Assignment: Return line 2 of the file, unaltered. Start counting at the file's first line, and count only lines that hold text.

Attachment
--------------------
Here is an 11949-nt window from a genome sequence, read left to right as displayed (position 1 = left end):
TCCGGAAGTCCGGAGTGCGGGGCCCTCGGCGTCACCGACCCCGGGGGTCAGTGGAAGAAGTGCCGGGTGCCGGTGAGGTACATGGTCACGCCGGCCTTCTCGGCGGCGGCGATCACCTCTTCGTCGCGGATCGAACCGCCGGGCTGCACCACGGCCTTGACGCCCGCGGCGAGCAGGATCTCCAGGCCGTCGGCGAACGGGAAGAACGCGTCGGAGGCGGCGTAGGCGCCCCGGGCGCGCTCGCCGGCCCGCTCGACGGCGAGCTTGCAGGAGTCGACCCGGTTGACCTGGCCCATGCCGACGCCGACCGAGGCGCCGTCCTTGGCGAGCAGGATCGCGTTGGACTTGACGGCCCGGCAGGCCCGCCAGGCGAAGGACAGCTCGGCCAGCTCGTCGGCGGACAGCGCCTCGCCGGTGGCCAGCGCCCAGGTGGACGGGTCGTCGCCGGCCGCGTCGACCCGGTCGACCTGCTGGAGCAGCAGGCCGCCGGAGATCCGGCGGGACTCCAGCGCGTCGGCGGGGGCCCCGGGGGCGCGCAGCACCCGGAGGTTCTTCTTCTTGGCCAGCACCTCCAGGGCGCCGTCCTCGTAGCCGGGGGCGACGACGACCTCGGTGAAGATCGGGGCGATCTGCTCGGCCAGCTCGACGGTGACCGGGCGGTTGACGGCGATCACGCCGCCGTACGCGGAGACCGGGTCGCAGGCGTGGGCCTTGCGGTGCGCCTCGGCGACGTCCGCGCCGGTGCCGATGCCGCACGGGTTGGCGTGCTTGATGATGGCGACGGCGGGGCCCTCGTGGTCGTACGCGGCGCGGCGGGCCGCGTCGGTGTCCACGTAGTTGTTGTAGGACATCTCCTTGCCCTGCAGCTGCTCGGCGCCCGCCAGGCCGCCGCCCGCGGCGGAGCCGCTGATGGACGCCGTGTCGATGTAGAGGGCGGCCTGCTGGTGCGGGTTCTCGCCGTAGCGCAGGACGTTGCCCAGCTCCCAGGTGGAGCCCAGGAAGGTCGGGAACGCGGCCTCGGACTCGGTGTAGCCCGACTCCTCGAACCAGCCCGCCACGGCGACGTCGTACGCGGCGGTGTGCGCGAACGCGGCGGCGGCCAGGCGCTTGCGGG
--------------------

TCCGGAAGTCCGGAGTGCGGGGCCCTCGGCGTCACCGACCCCGGGGGTCAGTGGAAGAAGTGCCGGGTGCCGGTGAGGTACATGGTCACGCCGGCCTTCTCGGCGGCGGCGATCACCTCTTCGTCGCGGATCGAACCGCCGGGCTGCACCACGGCCTTGACGCCCGCGGCGAGCAGGATCTCCAGGCCGTCGGCGAACGGGAAGAACGCGTCGGAGGCGGCGTAGGCGCCCCGGGCGCGCTCGCCGGCCCGCTCGACGGCGAGCTTGCAGGAGTCGACCCGGTTGACCTGGCCCATGCCGACGCCGACCGAGGCGCCGTCCTTGGCGAGCAGGATCGCGTTGGACTTGACGGCCCGGCAGGCCCGCCAGGCGAAGGACAGCTCGGCCAGCTCGTCGGCGGACAGCGCCTCGCCGGTGGCCAGCGCCCAGGTGGACGGGTCGTCGCCGGCCGCGTCGACCCGGTCGACCTGCTGGAGCAGCAGGCCGCCGGAGATCCGGCGGGACTCCAGCGCGTCGGCGGGGGCCCCGGGGGCGCGCAGCACCCGGAGGTTCTTCTTCTTGGCCAGCACCTCCAGGGCGCCGTCCTCGTAGCCGGGGGCGACGACGACCTCGGTGAAGATCGGGGCGATCTGCTCGGCCAGCTCGACGGTGACCGGGCGGTTGACGGCGATCACGCCGCCGTACGCGGAGACCGGGTCGCAGGCGTGGGCCTTGCGGTGCGCCTCGGCGACGTCCGCGCCGGTGCCGATGCCGCACGGGTTGGCGTGCTTGATGATGGCGACGGCGGGGCCCTCGTGGTCGTACGCGGCGCGGCGGGCCGCGTCGGTGTCCACGTAGTTGTTGTAGGACATCTCCTTGCCCTGCAGCTGCTCGGCGCCCGCCAGGCCGCCGCCCGCGGCGGAGCCGCTGATGGACGCCGTGTCGATGTAGAGGGCGGCCTGCTGGTGCGGGTTCTCGCCGTAGCGCAGGACGTTGCCCAGCTCCCAGGTGGAGCCCAGGAAGGTCGGGAACGCGGCCTCGGACTCGGTGTAGCCCGACTCCTCGAACCAGCCCGCCACGGCGACGTCGTACGCGGCGGTGTGCGCGAACGCGGCGGCGGCCAGGCGCTTGCGGG